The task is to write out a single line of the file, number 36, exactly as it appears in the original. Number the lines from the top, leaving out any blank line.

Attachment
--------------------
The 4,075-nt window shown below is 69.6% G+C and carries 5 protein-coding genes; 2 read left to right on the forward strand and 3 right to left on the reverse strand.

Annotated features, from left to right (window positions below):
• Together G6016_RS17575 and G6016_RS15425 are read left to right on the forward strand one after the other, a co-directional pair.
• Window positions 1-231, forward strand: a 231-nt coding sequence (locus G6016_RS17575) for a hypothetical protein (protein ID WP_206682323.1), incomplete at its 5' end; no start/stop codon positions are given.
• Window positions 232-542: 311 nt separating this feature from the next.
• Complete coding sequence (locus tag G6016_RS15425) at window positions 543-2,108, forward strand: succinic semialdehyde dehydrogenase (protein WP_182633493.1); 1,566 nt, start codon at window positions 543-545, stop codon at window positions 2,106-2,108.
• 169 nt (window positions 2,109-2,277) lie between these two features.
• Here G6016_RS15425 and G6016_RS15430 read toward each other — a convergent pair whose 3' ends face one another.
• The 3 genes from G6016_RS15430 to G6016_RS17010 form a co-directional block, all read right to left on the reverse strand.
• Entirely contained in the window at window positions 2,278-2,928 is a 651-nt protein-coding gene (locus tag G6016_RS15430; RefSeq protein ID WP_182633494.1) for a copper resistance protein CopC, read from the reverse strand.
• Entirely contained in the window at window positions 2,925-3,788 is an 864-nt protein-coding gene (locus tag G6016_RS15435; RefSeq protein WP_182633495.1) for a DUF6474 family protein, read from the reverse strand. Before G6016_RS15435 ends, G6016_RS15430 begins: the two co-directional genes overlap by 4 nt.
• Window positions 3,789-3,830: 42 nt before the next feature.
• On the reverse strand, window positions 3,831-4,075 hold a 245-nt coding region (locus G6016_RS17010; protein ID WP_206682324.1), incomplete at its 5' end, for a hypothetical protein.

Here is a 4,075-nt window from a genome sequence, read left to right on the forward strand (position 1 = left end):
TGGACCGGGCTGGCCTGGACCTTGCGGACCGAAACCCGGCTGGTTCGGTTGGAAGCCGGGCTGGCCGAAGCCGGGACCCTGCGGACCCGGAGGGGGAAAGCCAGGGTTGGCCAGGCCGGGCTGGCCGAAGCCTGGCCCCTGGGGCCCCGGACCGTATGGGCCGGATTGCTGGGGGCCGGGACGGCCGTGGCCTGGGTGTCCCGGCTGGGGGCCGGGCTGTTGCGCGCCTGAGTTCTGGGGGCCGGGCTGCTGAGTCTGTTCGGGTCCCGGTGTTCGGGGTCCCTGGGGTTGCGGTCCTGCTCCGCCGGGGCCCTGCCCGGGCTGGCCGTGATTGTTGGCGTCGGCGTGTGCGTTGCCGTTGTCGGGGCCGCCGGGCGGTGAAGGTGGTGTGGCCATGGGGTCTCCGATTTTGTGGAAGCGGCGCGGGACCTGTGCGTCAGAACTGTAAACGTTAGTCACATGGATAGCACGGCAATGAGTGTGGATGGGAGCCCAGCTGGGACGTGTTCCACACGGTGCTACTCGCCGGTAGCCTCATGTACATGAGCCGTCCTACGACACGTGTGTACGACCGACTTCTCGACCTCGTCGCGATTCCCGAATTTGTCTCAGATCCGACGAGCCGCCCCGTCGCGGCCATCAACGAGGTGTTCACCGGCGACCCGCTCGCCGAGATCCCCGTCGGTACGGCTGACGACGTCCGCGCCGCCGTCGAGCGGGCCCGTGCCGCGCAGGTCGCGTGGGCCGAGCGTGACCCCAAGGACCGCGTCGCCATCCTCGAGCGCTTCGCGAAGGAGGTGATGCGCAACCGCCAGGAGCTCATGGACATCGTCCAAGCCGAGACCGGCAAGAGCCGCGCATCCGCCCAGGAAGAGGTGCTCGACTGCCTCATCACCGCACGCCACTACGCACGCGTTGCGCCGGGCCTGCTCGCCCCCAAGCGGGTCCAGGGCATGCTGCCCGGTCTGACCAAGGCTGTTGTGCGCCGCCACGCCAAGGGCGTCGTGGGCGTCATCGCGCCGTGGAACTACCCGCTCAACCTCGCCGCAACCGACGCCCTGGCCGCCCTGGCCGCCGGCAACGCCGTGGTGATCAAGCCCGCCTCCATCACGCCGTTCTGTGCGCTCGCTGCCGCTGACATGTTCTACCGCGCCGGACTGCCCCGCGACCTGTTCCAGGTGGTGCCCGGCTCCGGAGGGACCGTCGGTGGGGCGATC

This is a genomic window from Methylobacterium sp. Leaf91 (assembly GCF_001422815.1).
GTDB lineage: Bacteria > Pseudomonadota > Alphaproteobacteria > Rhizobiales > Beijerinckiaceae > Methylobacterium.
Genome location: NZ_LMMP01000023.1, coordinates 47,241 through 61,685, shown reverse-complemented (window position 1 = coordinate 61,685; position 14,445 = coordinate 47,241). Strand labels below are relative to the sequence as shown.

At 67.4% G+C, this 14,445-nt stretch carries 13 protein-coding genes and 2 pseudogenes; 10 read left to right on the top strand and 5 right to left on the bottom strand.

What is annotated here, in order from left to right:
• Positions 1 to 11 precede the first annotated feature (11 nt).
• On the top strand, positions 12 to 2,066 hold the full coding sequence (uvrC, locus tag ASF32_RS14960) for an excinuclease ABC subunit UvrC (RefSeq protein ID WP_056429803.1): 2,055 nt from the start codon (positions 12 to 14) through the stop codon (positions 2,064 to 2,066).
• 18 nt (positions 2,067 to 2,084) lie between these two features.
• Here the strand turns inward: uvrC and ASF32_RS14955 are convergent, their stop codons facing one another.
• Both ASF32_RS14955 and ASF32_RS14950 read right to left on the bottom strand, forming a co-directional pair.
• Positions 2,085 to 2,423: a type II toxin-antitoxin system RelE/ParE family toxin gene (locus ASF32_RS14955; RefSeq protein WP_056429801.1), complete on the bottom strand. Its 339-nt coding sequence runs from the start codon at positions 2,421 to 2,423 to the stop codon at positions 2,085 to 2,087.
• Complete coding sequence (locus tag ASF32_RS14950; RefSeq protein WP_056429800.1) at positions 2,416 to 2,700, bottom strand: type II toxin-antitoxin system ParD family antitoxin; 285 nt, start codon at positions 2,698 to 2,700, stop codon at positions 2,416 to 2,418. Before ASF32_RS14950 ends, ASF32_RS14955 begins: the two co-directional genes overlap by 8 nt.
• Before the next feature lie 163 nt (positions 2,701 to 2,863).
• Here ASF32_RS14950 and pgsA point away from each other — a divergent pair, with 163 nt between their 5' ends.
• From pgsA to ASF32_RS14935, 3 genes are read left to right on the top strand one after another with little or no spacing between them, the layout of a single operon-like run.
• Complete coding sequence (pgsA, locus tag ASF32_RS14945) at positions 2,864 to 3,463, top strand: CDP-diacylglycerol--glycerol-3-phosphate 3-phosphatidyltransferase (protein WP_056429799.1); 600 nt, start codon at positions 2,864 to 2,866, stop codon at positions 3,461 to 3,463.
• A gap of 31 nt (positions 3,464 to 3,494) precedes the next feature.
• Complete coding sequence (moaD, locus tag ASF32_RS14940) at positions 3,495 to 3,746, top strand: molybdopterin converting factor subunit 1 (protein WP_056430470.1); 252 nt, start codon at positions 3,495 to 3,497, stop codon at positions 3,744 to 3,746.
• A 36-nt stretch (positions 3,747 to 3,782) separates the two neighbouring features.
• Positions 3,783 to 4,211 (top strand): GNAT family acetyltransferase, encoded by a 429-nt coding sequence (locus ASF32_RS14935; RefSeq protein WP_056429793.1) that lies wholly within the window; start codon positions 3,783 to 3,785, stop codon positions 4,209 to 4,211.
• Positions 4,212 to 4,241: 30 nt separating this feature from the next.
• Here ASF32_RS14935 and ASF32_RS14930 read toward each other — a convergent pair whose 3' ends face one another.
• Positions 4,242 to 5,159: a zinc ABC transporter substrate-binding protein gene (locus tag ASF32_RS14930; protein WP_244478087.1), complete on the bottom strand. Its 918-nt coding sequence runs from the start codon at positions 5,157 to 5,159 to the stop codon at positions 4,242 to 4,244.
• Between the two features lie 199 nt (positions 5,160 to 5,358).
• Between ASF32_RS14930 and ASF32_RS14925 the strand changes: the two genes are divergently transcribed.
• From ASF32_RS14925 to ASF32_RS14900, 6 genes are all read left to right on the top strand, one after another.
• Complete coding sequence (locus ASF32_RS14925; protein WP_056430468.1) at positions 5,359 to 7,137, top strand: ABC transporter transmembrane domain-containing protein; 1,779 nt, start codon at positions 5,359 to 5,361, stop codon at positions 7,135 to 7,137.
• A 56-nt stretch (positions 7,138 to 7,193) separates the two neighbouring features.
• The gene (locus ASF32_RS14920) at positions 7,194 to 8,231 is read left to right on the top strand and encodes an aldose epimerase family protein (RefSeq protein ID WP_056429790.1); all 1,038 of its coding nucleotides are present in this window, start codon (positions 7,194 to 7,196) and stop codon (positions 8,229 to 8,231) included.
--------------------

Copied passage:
• Positions 4,212 to 4,241: 30 nt separating this feature from the next.